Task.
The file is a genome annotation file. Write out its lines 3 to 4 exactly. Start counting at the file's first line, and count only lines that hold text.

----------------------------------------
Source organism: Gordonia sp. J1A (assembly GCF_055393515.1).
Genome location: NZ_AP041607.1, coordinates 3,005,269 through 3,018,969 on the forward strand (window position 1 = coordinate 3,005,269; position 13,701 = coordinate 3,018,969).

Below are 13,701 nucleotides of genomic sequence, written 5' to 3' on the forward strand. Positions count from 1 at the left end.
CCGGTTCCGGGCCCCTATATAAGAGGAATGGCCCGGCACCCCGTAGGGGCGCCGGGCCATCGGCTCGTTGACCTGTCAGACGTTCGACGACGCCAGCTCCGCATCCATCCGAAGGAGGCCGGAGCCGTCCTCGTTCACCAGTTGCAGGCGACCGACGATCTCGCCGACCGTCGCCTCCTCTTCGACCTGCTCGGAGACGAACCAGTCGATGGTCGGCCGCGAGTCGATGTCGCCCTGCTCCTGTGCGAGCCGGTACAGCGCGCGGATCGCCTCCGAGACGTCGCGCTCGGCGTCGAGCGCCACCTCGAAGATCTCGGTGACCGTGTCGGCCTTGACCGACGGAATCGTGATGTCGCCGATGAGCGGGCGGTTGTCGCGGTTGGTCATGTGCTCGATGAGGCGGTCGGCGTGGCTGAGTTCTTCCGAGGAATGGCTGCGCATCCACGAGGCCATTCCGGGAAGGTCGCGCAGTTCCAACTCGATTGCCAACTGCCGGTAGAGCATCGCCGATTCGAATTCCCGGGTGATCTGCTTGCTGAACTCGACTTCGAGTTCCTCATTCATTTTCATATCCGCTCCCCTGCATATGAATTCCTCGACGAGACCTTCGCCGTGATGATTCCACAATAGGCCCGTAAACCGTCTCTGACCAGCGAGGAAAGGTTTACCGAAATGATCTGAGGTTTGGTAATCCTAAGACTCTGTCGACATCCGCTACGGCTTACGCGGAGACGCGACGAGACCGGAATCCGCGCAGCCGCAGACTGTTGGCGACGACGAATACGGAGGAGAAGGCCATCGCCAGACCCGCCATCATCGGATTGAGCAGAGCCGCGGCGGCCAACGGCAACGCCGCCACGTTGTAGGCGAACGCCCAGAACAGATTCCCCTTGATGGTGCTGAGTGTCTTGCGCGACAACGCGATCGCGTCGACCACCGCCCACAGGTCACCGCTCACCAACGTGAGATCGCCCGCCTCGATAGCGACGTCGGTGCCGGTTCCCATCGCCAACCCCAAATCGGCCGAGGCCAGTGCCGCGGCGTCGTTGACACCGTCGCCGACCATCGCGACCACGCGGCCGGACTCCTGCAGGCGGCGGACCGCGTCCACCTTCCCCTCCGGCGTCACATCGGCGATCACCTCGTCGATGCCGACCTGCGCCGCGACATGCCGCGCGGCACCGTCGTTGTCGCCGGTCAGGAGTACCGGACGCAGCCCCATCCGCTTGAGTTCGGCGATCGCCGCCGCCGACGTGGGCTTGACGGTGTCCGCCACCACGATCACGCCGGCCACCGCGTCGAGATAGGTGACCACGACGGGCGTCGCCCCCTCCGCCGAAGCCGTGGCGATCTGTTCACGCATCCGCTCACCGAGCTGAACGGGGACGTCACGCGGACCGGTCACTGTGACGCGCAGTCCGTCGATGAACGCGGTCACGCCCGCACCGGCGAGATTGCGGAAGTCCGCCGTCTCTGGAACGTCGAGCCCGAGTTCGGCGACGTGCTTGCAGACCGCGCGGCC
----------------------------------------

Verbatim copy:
Below are 13,701 nucleotides of genomic sequence, written 5' to 3' on the forward strand. Positions count from 1 at the left end.
CCGGTTCCGGGCCCCTATATAAGAGGAATGGCCCGGCACCCCGTAGGGGCGCCGGGCCATCGGCTCGTTGACCTGTCAGACGTTCGACGACGCCAGCTCCGCATCCATCCGAAGGAGGCCGGAGCCGTCCTCGTTCACCAGTTGCAGGCGACCGACGATCTCGCCGACCGTCGCCTCCTCTTCGACCTGCTCGGAGACGAACCAGTCGATGGTCGGCCGCGAGTCGATGTCGCCCTGCTCCTGTGCGAGCCGGTACAGCGCGCGGATCGCCTCCGAGACGTCGCGCTCGGCGTCGAGCGCCACCTCGAAGATCTCGGTGACCGTGTCGGCCTTGACCGACGGAATCGTGATGTCGCCGATGAGCGGGCGGTTGTCGCGGTTGGTCATGTGCTCGATGAGGCGGTCGGCGTGGCTGAGTTCTTCCGAGGAATGGCTGCGCATCCACGAGGCCATTCCGGGAAGGTCGCGCAGTTCCAACTCGATTGCCAACTGCCGGTAGAGCATCGCCGATTCGAATTCCCGGGTGATCTGCTTGCTGAACTCGACTTCGAGTTCCTCATTCATTTTCATATCCGCTCCCCTGCATATGAATTCCTCGACGAGACCTTCGCCGTGATGATTCCACAATAGGCCCGTAAACCGTCTCTGACCAGCGAGGAAAGGTTTACCGAAATGATCTGAGGTTTGGTAATCCTAAGACTCTGTCGACATCCGCTACGGCTTACGCGGAGACGCGACGAGACCGGAATCCGCGCAGCCGCAGACTGTTGGCGACGACGAATACGGAGGAGAAGGCCATCGCCAGACCCGCCATCATCGGATTGAGCAGAGCCGCGGCGGCCAACGGCAACGCCGCCACGTTGTAGGCGAACGCCCAGAACAGATTCCCCTTGATGGTGCTGAGTGTCTTGCGCGACAACGCGATCGCGTCGACCACCGCCCACAGGTCACCGCTCACCAACGTGAGATCGCCCGCCTCGATAGCGACGTCGGTGCCGGTTCCCATCGCCAACCCCAAATCGGCCGAGGCCAGTGCCGCGGCGTCGTTGACACCGTCGCCGACCATCGCGACCACGCGGCCGGACTCCTGCAGGCGGCGGACCGCGTCCACCTTCCCCTCCGGCGTCACATCGGCGATCACCTCGTCGATGCCGACCTGCGCCGCGACATGCCGCGCGGCACCGTCGTTGTCGCCGGTCAGGAGTACCGGACGCAGCCCCATCCGCTTGAGTTCGGCGATCGCCGCCGCCGACGTGGGCTTGACGGTGTCCGCCACCACGATCACGCCGGCCACCGCGTCGAGATAGGTGACCACGACGGGCGTCGCCCCCTCCGCCGAAGCCGTGGCGATCTGTTCACGCATCCGCTCACCGAGCTGAACGGGGACGTCACGCGGACCGGTCACTGTGACGCGCAGTCCGTCGATGAACGCGGTCACGCCCGCACCGGCGAGATTGCGGAAGTCCGCCGTCTCTGGAACGTCGAGCCCGAGTTCGGCGACGTGCTTGCAGACCGCGCGGCC